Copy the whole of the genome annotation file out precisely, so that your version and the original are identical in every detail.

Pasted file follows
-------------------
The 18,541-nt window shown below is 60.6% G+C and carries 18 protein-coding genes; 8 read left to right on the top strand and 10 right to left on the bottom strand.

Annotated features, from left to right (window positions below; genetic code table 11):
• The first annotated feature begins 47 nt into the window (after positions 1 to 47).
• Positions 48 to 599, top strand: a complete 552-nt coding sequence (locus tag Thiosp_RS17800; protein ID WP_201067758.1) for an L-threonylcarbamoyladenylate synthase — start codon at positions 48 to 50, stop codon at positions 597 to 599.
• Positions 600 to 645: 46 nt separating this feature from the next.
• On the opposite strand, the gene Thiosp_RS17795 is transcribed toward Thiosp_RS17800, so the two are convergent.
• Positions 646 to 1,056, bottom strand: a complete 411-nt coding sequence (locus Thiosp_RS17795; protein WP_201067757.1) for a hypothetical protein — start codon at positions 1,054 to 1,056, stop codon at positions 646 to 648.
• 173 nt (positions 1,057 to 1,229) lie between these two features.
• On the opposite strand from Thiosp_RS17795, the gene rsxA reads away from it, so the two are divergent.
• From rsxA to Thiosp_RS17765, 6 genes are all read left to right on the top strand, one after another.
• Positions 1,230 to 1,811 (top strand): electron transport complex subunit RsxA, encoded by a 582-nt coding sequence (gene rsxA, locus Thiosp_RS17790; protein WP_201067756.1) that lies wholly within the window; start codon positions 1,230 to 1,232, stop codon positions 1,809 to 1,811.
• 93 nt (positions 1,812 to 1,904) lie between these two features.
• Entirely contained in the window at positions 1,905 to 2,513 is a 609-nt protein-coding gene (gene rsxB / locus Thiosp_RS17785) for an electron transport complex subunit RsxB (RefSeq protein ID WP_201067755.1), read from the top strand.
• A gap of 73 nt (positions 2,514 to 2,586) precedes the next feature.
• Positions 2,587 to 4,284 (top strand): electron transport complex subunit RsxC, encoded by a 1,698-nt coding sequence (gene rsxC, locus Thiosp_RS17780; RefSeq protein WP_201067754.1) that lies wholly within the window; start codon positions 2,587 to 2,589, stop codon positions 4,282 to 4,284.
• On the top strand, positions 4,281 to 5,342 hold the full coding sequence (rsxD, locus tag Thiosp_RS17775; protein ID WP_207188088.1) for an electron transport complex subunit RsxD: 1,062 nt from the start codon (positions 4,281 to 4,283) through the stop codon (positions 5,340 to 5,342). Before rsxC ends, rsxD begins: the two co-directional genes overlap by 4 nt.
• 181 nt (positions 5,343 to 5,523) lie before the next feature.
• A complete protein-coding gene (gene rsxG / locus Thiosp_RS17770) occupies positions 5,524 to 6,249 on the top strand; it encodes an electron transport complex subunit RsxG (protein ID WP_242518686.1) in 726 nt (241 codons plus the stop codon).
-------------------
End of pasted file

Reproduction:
The 18,541-nt window shown below is 60.6% G+C and carries 18 protein-coding genes; 8 read left to right on the top strand and 10 right to left on the bottom strand.

Annotated features, from left to right (window positions below; genetic code table 11):
• The first annotated feature begins 47 nt into the window (after positions 1 to 47).
• Positions 48 to 599, top strand: a complete 552-nt coding sequence (locus tag Thiosp_RS17800; protein ID WP_201067758.1) for an L-threonylcarbamoyladenylate synthase — start codon at positions 48 to 50, stop codon at positions 597 to 599.
• Positions 600 to 645: 46 nt separating this feature from the next.
• On the opposite strand, the gene Thiosp_RS17795 is transcribed toward Thiosp_RS17800, so the two are convergent.
• Positions 646 to 1,056, bottom strand: a complete 411-nt coding sequence (locus Thiosp_RS17795; protein WP_201067757.1) for a hypothetical protein — start codon at positions 1,054 to 1,056, stop codon at positions 646 to 648.
• 173 nt (positions 1,057 to 1,229) lie between these two features.
• On the opposite strand from Thiosp_RS17795, the gene rsxA reads away from it, so the two are divergent.
• From rsxA to Thiosp_RS17765, 6 genes are all read left to right on the top strand, one after another.
• Positions 1,230 to 1,811 (top strand): electron transport complex subunit RsxA, encoded by a 582-nt coding sequence (gene rsxA, locus Thiosp_RS17790; protein WP_201067756.1) that lies wholly within the window; start codon positions 1,230 to 1,232, stop codon positions 1,809 to 1,811.
• 93 nt (positions 1,812 to 1,904) lie between these two features.
• Entirely contained in the window at positions 1,905 to 2,513 is a 609-nt protein-coding gene (gene rsxB / locus Thiosp_RS17785) for an electron transport complex subunit RsxB (RefSeq protein ID WP_201067755.1), read from the top strand.
• A gap of 73 nt (positions 2,514 to 2,586) precedes the next feature.
• Positions 2,587 to 4,284 (top strand): electron transport complex subunit RsxC, encoded by a 1,698-nt coding sequence (gene rsxC, locus Thiosp_RS17780; RefSeq protein WP_201067754.1) that lies wholly within the window; start codon positions 2,587 to 2,589, stop codon positions 4,282 to 4,284.
• On the top strand, positions 4,281 to 5,342 hold the full coding sequence (rsxD, locus tag Thiosp_RS17775; protein ID WP_207188088.1) for an electron transport complex subunit RsxD: 1,062 nt from the start codon (positions 4,281 to 4,283) through the stop codon (positions 5,340 to 5,342). Before rsxC ends, rsxD begins: the two co-directional genes overlap by 4 nt.
• 181 nt (positions 5,343 to 5,523) lie before the next feature.
• A complete protein-coding gene (gene rsxG / locus Thiosp_RS17770) occupies positions 5,524 to 6,249 on the top strand; it encodes an electron transport complex subunit RsxG (protein ID WP_242518686.1) in 726 nt (241 codons plus the stop codon).